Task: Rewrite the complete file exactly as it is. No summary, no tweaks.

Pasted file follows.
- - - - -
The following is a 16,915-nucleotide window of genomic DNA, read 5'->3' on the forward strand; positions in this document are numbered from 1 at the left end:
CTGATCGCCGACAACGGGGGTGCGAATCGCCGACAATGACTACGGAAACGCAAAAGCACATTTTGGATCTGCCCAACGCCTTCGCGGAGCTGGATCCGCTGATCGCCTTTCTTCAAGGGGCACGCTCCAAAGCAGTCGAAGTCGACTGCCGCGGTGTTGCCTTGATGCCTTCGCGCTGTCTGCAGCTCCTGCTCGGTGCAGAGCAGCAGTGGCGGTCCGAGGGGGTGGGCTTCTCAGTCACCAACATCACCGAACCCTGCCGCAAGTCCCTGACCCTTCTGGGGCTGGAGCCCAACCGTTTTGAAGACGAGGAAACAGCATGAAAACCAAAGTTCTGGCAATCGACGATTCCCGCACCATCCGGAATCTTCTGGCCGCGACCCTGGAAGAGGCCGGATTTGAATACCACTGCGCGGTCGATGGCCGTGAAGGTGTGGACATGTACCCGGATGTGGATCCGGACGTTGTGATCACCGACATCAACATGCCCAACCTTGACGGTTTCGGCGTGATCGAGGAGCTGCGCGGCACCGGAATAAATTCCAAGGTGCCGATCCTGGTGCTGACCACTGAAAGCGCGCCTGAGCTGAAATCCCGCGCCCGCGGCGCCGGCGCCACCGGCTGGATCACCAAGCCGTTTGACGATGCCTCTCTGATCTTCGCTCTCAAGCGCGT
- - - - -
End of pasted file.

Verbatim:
The following is a 16,915-nucleotide window of genomic DNA, read 5'->3' on the forward strand; positions in this document are numbered from 1 at the left end:
CTGATCGCCGACAACGGGGGTGCGAATCGCCGACAATGACTACGGAAACGCAAAAGCACATTTTGGATCTGCCCAACGCCTTCGCGGAGCTGGATCCGCTGATCGCCTTTCTTCAAGGGGCACGCTCCAAAGCAGTCGAAGTCGACTGCCGCGGTGTTGCCTTGATGCCTTCGCGCTGTCTGCAGCTCCTGCTCGGTGCAGAGCAGCAGTGGCGGTCCGAGGGGGTGGGCTTCTCAGTCACCAACATCACCGAACCCTGCCGCAAGTCCCTGACCCTTCTGGGGCTGGAGCCCAACCGTTTTGAAGACGAGGAAACAGCATGAAAACCAAAGTTCTGGCAATCGACGATTCCCGCACCATCCGGAATCTTCTGGCCGCGACCCTGGAAGAGGCCGGATTTGAATACCACTGCGCGGTCGATGGCCGTGAAGGTGTGGACATGTACCCGGATGTGGATCCGGACGTTGTGATCACCGACATCAACATGCCCAACCTTGACGGTTTCGGCGTGATCGAGGAGCTGCGCGGCACCGGAATAAATTCCAAGGTGCCGATCCTGGTGCTGACCACTGAAAGCGCGCCTGAGCTGAAATCCCGCGCCCGCGGCGCCGGCGCCACCGGCTGGATCACCAAGCCGTTTGACGATGCCTCTCTGATCTTCGCTCTCAAGCGCGT